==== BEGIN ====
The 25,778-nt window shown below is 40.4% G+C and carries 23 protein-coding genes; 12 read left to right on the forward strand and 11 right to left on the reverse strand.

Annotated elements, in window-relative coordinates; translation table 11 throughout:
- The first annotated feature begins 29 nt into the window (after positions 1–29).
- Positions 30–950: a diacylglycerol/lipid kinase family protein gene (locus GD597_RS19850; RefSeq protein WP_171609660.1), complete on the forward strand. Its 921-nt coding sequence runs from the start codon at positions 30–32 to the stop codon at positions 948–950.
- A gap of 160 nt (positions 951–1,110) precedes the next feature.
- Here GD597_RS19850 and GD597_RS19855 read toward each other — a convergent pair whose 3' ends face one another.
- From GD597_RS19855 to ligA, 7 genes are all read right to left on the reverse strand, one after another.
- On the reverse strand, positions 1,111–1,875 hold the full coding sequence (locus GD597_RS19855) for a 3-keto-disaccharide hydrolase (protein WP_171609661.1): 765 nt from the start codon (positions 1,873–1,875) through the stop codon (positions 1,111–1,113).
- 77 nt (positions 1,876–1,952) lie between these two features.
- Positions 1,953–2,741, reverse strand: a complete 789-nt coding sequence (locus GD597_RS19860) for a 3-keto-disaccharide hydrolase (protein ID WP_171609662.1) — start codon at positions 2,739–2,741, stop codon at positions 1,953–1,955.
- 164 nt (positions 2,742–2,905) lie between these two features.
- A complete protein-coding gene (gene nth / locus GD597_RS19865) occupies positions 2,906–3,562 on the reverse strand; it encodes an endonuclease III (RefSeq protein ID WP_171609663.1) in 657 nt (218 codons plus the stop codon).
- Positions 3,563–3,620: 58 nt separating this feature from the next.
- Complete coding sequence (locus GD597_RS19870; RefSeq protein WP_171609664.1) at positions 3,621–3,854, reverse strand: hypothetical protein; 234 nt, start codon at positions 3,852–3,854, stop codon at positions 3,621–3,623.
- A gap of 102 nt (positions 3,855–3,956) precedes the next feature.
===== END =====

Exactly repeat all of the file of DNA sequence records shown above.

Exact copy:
The 25,778-nt window shown below is 40.4% G+C and carries 23 protein-coding genes; 12 read left to right on the forward strand and 11 right to left on the reverse strand.

Annotated elements, in window-relative coordinates; translation table 11 throughout:
- The first annotated feature begins 29 nt into the window (after positions 1–29).
- Positions 30–950: a diacylglycerol/lipid kinase family protein gene (locus GD597_RS19850; RefSeq protein WP_171609660.1), complete on the forward strand. Its 921-nt coding sequence runs from the start codon at positions 30–32 to the stop codon at positions 948–950.
- A gap of 160 nt (positions 951–1,110) precedes the next feature.
- Here GD597_RS19850 and GD597_RS19855 read toward each other — a convergent pair whose 3' ends face one another.
- From GD597_RS19855 to ligA, 7 genes are all read right to left on the reverse strand, one after another.
- On the reverse strand, positions 1,111–1,875 hold the full coding sequence (locus GD597_RS19855) for a 3-keto-disaccharide hydrolase (protein WP_171609661.1): 765 nt from the start codon (positions 1,873–1,875) through the stop codon (positions 1,111–1,113).
- 77 nt (positions 1,876–1,952) lie between these two features.
- Positions 1,953–2,741, reverse strand: a complete 789-nt coding sequence (locus GD597_RS19860) for a 3-keto-disaccharide hydrolase (protein ID WP_171609662.1) — start codon at positions 2,739–2,741, stop codon at positions 1,953–1,955.
- 164 nt (positions 2,742–2,905) lie between these two features.
- A complete protein-coding gene (gene nth / locus GD597_RS19865) occupies positions 2,906–3,562 on the reverse strand; it encodes an endonuclease III (RefSeq protein ID WP_171609663.1) in 657 nt (218 codons plus the stop codon).
- Positions 3,563–3,620: 58 nt separating this feature from the next.
- Complete coding sequence (locus GD597_RS19870; RefSeq protein WP_171609664.1) at positions 3,621–3,854, reverse strand: hypothetical protein; 234 nt, start codon at positions 3,852–3,854, stop codon at positions 3,621–3,623.
- A gap of 102 nt (positions 3,855–3,956) precedes the next feature.